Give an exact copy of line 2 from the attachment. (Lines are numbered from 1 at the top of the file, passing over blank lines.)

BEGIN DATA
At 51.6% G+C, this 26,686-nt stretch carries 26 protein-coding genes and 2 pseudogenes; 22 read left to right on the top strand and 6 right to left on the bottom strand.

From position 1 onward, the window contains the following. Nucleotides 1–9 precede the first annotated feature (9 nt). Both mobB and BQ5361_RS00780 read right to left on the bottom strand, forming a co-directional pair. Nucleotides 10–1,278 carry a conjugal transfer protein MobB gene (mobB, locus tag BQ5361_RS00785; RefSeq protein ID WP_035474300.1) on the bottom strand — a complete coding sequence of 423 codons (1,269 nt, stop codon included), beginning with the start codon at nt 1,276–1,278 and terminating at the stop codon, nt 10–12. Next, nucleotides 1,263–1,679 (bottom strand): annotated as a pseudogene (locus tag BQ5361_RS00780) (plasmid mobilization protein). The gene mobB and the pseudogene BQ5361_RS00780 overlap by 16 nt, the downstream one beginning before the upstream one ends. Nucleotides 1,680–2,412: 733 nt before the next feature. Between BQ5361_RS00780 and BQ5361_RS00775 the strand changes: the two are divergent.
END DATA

From position 1 onward, the window contains the following. Nucleotides 1–9 precede the first annotated feature (9 nt). Both mobB and BQ5361_RS00780 read right to left on the bottom strand, forming a co-directional pair. Nucleotides 10–1,278 carry a conjugal transfer protein MobB gene (mobB, locus tag BQ5361_RS00785; RefSeq protein ID WP_035474300.1) on the bottom strand — a complete coding sequence of 423 codons (1,269 nt, stop codon included), beginning with the start codon at nt 1,276–1,278 and terminating at the stop codon, nt 10–12. Next, nucleotides 1,263–1,679 (bottom strand): annotated as a pseudogene (locus tag BQ5361_RS00780) (plasmid mobilization protein). The gene mobB and the pseudogene BQ5361_RS00780 overlap by 16 nt, the downstream one beginning before the upstream one ends. Nucleotides 1,680–2,412: 733 nt before the next feature. Between BQ5361_RS00780 and BQ5361_RS00775 the strand changes: the two are divergent.